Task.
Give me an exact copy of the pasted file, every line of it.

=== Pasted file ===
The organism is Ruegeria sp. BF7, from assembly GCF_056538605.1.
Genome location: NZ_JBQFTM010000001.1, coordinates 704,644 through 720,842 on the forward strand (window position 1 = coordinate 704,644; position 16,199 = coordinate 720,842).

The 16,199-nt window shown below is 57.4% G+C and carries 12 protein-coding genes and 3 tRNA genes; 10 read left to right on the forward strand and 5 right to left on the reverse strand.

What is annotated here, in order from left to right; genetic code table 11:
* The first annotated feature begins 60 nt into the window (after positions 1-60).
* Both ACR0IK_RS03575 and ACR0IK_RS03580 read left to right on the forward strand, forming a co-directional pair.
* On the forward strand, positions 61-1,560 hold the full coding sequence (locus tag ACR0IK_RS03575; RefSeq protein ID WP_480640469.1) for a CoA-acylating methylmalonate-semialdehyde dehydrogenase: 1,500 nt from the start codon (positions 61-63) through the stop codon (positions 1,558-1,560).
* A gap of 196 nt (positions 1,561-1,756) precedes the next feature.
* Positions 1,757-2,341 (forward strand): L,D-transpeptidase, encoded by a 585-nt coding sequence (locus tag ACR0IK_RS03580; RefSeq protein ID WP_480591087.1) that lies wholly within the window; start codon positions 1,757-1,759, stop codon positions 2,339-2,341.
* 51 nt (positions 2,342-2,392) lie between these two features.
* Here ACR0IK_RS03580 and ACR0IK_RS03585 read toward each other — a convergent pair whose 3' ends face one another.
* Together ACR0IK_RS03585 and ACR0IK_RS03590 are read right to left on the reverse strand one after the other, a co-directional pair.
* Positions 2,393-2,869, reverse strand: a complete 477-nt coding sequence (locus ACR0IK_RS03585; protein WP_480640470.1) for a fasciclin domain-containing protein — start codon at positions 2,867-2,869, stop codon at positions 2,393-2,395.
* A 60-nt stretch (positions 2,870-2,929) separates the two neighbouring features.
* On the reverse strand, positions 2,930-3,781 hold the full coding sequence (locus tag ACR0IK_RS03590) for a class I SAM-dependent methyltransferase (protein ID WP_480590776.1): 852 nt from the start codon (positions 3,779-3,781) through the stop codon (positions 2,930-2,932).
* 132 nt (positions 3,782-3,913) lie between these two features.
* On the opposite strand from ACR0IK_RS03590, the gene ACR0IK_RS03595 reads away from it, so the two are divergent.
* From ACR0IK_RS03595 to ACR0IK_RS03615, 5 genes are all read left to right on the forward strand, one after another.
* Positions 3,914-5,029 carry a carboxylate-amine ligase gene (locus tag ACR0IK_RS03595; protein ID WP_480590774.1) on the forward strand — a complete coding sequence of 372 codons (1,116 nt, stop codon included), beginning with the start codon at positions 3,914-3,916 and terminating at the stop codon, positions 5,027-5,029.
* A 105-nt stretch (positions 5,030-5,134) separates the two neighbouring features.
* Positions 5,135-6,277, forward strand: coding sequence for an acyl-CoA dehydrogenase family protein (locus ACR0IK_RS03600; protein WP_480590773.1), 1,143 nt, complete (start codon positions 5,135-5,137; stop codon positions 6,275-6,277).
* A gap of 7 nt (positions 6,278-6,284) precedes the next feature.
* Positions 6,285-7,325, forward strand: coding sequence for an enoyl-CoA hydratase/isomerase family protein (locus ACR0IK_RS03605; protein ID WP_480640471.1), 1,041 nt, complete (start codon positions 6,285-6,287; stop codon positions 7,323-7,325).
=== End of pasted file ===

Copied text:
The organism is Ruegeria sp. BF7, from assembly GCF_056538605.1.
Genome location: NZ_JBQFTM010000001.1, coordinates 704,644 through 720,842 on the forward strand (window position 1 = coordinate 704,644; position 16,199 = coordinate 720,842).

The 16,199-nt window shown below is 57.4% G+C and carries 12 protein-coding genes and 3 tRNA genes; 10 read left to right on the forward strand and 5 right to left on the reverse strand.

What is annotated here, in order from left to right; genetic code table 11:
* The first annotated feature begins 60 nt into the window (after positions 1-60).
* Both ACR0IK_RS03575 and ACR0IK_RS03580 read left to right on the forward strand, forming a co-directional pair.
* On the forward strand, positions 61-1,560 hold the full coding sequence (locus tag ACR0IK_RS03575; RefSeq protein ID WP_480640469.1) for a CoA-acylating methylmalonate-semialdehyde dehydrogenase: 1,500 nt from the start codon (positions 61-63) through the stop codon (positions 1,558-1,560).
* A gap of 196 nt (positions 1,561-1,756) precedes the next feature.
* Positions 1,757-2,341 (forward strand): L,D-transpeptidase, encoded by a 585-nt coding sequence (locus tag ACR0IK_RS03580; RefSeq protein ID WP_480591087.1) that lies wholly within the window; start codon positions 1,757-1,759, stop codon positions 2,339-2,341.
* 51 nt (positions 2,342-2,392) lie between these two features.
* Here ACR0IK_RS03580 and ACR0IK_RS03585 read toward each other — a convergent pair whose 3' ends face one another.
* Together ACR0IK_RS03585 and ACR0IK_RS03590 are read right to left on the reverse strand one after the other, a co-directional pair.
* Positions 2,393-2,869, reverse strand: a complete 477-nt coding sequence (locus ACR0IK_RS03585; protein WP_480640470.1) for a fasciclin domain-containing protein — start codon at positions 2,867-2,869, stop codon at positions 2,393-2,395.
* A 60-nt stretch (positions 2,870-2,929) separates the two neighbouring features.
* On the reverse strand, positions 2,930-3,781 hold the full coding sequence (locus tag ACR0IK_RS03590) for a class I SAM-dependent methyltransferase (protein ID WP_480590776.1): 852 nt from the start codon (positions 3,779-3,781) through the stop codon (positions 2,930-2,932).
* 132 nt (positions 3,782-3,913) lie between these two features.
* On the opposite strand from ACR0IK_RS03590, the gene ACR0IK_RS03595 reads away from it, so the two are divergent.
* From ACR0IK_RS03595 to ACR0IK_RS03615, 5 genes are all read left to right on the forward strand, one after another.
* Positions 3,914-5,029 carry a carboxylate-amine ligase gene (locus tag ACR0IK_RS03595; protein ID WP_480590774.1) on the forward strand — a complete coding sequence of 372 codons (1,116 nt, stop codon included), beginning with the start codon at positions 3,914-3,916 and terminating at the stop codon, positions 5,027-5,029.
* A 105-nt stretch (positions 5,030-5,134) separates the two neighbouring features.
* Positions 5,135-6,277, forward strand: coding sequence for an acyl-CoA dehydrogenase family protein (locus ACR0IK_RS03600; protein WP_480590773.1), 1,143 nt, complete (start codon positions 5,135-5,137; stop codon positions 6,275-6,277).
* A gap of 7 nt (positions 6,278-6,284) precedes the next feature.
* Positions 6,285-7,325, forward strand: coding sequence for an enoyl-CoA hydratase/isomerase family protein (locus ACR0IK_RS03605; protein ID WP_480640471.1), 1,041 nt, complete (start codon positions 6,285-6,287; stop codon positions 7,323-7,325).